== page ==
Wednesday, November 25, 2015
"Between 1623 and 1797 the political decline of Rome and Venice, the two most vital centers of Italian Baroque art, was almost continuous. In both cities, architects, sculptors and painters of the first rank were employed by those in authority – in Rome the constantly changing upholders of a theocratic absolutism, in Venice the old and new families that composed a rigid oligarchic aristocracy – to impress themselves and foreigners alike with illusions of power which had little basis in reality. The achievements of Bernini, Pietro da Cortona and Tiepolo are there to prove with what conviction and genius great artists can serve great patrons however unpromising the cause. Nor can it be denied (though many have tried to do so) that these achievements, and others of a similar nature, represent the finest Italian contributions to the art of the period; and the significance of this is brought to light if we compare the situation with that of foreign artists. There are no Italian equivalents to Velázquez, Rembrandt, Vermeer, Louis Le Nain, Georges de la Tour, Poussin, Watteau or Chardin – all painters who expressed a private and individual outlook that is far removed from the 'public' masterpieces of the greatest Italians."
"It is perhaps precisely in the broad culture and tolerance of Italian patrons that the answer should be sought. Like 'advanced' parents of the most humane opinions, who apply no direct pressure to their children, yet whose views are all too paralyzingly communicated to them, the aristocracy, traditional and upstart, of Baroque Italy, may have stifled revolt through the very self-assurance of their inherited values. None of the artists mentioned above was deflected from his path by specific pressures; at no period in Italy did an orthodox Academy or a dominating religious organization impose its artistic doctrines. Unorthodoxy was killed with kindness."
"Such an attitude had its advantages as well as its drawbacks. If it is true that we miss a certain type of individual and withdrawn artist in Italy (Domenico Fetti is surely the most beautiful exception), it is also true that the general level of painting in Rome, Bologna, Naples and Venice – to name only a few of the most important centers – was certainly higher than in almost any other town in Europe. The opportunities and encouragement given to architects, painters and sculptors have rarely, if ever, been equaled, and the debt of gratitude we owe to the liberal patrons of the time can be seen not only in Italy but in every gallery of the world."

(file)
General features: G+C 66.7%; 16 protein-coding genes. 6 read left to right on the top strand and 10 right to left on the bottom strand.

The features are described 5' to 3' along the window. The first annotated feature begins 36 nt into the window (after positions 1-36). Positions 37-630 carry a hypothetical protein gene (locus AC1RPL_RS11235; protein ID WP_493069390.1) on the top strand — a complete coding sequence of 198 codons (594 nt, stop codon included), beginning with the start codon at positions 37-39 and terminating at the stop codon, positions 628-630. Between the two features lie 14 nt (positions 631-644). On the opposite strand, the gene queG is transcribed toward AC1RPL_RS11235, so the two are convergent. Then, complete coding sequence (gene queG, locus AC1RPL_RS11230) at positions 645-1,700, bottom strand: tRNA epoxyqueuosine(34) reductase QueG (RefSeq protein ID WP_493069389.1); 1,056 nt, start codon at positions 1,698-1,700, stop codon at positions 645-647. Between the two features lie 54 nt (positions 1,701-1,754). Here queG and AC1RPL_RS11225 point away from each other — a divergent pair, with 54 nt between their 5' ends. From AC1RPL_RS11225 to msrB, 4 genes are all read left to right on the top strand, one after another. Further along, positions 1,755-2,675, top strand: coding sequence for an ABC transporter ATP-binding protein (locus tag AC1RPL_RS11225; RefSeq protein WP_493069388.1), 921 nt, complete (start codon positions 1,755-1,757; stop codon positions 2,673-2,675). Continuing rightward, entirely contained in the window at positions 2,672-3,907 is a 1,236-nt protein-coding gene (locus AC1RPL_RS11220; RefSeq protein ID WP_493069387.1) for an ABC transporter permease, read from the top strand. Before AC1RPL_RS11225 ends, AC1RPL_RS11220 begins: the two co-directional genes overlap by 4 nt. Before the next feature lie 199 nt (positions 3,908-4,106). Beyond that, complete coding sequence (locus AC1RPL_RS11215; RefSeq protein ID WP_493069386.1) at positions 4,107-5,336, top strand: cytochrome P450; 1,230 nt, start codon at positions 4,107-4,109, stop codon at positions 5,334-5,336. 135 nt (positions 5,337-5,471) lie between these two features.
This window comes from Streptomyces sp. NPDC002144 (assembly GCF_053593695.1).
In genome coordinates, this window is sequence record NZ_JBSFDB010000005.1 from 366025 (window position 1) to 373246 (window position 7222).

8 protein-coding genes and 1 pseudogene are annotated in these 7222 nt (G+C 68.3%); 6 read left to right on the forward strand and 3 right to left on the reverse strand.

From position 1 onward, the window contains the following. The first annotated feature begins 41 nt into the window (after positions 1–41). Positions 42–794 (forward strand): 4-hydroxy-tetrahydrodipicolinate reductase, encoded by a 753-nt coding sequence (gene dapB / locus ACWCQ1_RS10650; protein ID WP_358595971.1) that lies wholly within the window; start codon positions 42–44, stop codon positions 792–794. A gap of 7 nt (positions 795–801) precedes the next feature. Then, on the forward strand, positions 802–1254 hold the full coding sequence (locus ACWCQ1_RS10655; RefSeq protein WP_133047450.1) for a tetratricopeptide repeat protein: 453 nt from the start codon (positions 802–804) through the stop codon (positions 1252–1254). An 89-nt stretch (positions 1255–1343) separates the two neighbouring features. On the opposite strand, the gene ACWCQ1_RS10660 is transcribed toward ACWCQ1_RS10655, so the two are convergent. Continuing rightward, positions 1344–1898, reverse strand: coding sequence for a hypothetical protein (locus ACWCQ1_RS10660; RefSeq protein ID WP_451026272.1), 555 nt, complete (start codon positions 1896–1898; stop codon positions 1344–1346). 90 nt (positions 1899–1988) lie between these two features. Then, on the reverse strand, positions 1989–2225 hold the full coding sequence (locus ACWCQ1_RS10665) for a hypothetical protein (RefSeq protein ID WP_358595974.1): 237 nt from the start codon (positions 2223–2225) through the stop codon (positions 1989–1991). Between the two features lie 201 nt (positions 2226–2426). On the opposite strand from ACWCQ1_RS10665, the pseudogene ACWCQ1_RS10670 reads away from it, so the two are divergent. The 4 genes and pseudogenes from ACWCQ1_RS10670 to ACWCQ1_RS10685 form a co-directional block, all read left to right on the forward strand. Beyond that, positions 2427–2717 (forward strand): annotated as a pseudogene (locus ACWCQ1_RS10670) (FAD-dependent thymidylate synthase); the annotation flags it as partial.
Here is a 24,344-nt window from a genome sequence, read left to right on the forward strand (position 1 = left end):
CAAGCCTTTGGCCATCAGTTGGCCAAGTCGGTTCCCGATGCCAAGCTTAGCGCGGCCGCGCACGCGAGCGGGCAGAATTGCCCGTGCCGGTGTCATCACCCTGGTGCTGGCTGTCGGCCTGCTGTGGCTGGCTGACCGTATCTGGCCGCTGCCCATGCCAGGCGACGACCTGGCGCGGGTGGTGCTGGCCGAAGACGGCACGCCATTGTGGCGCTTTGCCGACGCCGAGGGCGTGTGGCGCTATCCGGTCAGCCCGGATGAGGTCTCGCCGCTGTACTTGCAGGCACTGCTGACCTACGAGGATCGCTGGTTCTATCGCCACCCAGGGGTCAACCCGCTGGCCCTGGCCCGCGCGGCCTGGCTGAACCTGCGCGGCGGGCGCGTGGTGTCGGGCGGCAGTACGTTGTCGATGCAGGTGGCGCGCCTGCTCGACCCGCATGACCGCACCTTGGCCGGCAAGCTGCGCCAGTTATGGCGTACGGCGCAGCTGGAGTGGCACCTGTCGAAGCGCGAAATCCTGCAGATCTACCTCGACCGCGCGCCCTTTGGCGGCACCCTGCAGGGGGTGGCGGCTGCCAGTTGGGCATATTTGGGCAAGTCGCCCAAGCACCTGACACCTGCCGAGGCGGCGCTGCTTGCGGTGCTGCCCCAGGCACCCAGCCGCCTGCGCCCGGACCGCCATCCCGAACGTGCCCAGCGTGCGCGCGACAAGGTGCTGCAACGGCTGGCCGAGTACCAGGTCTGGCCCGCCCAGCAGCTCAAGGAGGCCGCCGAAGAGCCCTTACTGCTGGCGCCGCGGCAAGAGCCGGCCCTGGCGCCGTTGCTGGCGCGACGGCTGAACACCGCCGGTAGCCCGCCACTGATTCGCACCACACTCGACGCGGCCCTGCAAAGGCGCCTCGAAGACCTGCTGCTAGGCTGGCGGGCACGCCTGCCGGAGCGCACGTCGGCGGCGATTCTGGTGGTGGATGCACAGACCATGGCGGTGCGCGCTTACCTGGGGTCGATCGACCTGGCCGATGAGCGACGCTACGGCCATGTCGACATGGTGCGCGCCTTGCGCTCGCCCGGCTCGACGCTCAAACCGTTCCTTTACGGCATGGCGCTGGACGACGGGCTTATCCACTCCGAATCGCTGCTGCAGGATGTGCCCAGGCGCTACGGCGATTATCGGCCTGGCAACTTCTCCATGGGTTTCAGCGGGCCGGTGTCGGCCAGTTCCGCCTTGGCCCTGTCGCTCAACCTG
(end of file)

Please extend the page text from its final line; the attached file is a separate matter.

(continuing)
"Yet the price to be paid was a high one. Artists so closely tied to the patronage of a particular society could not adapt themselves to new conditions when the foundations of that society collapsed. The 'bourgeois' painting of England and France had no real roots in Italy, and the attempts made by bodies such as the Academy at Parma to promote a more modern and 'enlightened' type of art met with little success. Whereas in France and England painting took on a new and more glorious lease of life with the decline of the Church and the feudal aristocracy, the fall of Venice [in 1797] signified no less than the humiliating expiry of Italian art."
– Francis Haskell, from the Conclusion to Patrons and Painters : a study in the relations between Italian art and society in the Age of the Baroque (2nd edition, 1980).